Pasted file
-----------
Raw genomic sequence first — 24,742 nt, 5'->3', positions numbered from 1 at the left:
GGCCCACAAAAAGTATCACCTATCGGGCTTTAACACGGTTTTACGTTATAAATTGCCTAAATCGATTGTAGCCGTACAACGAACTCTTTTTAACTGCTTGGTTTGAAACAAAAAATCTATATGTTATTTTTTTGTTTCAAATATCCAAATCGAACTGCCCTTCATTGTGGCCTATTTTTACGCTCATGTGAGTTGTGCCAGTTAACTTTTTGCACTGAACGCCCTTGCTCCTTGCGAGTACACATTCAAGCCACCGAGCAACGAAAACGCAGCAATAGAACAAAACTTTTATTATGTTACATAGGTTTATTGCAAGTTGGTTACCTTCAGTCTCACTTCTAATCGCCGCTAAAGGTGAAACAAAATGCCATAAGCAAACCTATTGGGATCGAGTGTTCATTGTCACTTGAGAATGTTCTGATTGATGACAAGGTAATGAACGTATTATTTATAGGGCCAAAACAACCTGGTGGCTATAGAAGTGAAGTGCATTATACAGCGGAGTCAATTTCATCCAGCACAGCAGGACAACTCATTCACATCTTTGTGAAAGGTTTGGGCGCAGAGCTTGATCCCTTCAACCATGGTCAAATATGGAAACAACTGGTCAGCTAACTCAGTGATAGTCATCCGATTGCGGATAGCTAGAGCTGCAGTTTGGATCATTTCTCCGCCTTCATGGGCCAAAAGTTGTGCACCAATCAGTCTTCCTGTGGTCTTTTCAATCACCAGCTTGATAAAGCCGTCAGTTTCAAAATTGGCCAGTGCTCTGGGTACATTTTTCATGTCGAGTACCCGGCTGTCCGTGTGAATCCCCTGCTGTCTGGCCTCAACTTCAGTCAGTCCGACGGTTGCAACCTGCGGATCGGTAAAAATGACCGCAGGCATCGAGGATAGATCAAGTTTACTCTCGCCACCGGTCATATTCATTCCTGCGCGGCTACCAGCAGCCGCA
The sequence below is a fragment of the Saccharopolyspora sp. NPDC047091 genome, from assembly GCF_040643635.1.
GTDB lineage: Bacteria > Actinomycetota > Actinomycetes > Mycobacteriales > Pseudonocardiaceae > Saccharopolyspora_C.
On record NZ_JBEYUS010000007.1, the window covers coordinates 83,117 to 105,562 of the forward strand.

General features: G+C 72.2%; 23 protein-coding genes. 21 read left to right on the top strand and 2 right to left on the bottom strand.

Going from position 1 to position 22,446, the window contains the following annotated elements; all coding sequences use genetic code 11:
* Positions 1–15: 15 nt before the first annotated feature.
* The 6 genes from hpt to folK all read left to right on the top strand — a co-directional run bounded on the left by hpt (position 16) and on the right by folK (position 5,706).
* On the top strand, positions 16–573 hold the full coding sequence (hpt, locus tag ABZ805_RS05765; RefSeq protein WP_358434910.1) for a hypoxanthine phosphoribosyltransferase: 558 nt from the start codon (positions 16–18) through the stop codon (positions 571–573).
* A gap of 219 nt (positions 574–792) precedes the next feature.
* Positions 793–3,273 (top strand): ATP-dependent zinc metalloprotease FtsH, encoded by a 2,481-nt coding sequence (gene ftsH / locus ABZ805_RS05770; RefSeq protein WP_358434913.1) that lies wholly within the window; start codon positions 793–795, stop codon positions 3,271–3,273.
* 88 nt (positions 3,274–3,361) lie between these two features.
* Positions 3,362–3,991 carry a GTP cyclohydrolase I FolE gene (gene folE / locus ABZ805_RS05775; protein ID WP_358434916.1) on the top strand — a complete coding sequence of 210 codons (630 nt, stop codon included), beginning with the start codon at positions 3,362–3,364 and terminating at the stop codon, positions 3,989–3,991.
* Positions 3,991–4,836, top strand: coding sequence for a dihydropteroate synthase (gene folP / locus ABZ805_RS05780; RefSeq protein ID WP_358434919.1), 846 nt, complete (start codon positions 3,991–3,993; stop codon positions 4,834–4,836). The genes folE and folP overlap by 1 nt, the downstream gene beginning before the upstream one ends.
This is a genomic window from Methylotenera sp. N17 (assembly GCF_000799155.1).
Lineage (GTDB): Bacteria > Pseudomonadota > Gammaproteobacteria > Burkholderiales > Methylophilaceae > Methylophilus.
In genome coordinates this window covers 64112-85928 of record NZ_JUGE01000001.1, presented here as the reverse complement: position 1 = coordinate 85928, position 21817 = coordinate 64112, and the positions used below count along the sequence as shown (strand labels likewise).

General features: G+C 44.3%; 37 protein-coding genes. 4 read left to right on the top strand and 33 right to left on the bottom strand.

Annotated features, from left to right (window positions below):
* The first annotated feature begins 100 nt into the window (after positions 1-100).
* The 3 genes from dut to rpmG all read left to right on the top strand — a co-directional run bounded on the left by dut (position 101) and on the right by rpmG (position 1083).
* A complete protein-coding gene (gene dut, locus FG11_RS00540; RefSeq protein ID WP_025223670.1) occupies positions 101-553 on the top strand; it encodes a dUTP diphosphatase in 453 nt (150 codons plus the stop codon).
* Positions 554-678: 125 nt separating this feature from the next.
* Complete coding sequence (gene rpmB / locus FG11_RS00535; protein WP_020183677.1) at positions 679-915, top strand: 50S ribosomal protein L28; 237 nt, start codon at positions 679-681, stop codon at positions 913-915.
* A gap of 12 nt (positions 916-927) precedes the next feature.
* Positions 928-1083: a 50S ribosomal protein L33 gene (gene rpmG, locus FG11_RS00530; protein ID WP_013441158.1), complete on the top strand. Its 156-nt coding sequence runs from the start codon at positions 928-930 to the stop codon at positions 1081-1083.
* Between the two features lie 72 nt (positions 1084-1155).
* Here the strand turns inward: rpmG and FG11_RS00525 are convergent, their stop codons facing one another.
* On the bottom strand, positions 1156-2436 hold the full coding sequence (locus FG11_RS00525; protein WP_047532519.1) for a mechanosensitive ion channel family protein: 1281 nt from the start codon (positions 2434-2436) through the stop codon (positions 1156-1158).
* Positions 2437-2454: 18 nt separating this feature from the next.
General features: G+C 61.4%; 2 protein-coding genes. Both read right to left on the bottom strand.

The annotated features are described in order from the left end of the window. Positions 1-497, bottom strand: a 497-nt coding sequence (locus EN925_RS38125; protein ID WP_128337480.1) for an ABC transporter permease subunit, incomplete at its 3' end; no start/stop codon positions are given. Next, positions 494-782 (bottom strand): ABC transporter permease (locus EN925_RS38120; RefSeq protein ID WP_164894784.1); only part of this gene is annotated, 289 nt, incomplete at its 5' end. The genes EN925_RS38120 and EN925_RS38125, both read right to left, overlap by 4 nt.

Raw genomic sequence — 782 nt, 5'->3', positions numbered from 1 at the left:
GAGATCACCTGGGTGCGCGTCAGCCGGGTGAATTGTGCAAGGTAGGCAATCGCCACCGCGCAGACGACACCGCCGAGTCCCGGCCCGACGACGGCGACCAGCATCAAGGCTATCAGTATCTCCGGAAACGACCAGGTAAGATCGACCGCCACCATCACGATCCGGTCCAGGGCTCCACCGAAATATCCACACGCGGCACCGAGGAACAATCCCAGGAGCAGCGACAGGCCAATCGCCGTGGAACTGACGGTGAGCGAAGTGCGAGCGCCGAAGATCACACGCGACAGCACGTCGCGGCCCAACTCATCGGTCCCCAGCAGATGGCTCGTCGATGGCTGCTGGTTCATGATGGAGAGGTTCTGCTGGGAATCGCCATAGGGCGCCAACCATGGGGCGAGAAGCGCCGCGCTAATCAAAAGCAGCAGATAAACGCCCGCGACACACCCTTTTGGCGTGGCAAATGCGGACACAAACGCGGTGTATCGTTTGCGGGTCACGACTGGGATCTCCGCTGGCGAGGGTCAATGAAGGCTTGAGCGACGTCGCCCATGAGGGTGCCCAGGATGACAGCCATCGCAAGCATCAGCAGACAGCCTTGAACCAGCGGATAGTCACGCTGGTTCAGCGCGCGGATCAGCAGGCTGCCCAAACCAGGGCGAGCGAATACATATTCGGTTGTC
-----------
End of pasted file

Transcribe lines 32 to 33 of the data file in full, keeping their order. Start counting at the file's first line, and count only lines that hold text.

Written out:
General features: G+C 61.4%; 2 protein-coding genes. Both read right to left on the bottom strand.

The annotated features are described in order from the left end of the window. Positions 1-497, bottom strand: a 497-nt coding sequence (locus EN925_RS38125; protein ID WP_128337480.1) for an ABC transporter permease subunit, incomplete at its 3' end; no start/stop codon positions are given. Next, positions 494-782 (bottom strand): ABC transporter permease (locus EN925_RS38120; RefSeq protein ID WP_164894784.1); only part of this gene is annotated, 289 nt, incomplete at its 5' end. The genes EN925_RS38120 and EN925_RS38125, both read right to left, overlap by 4 nt.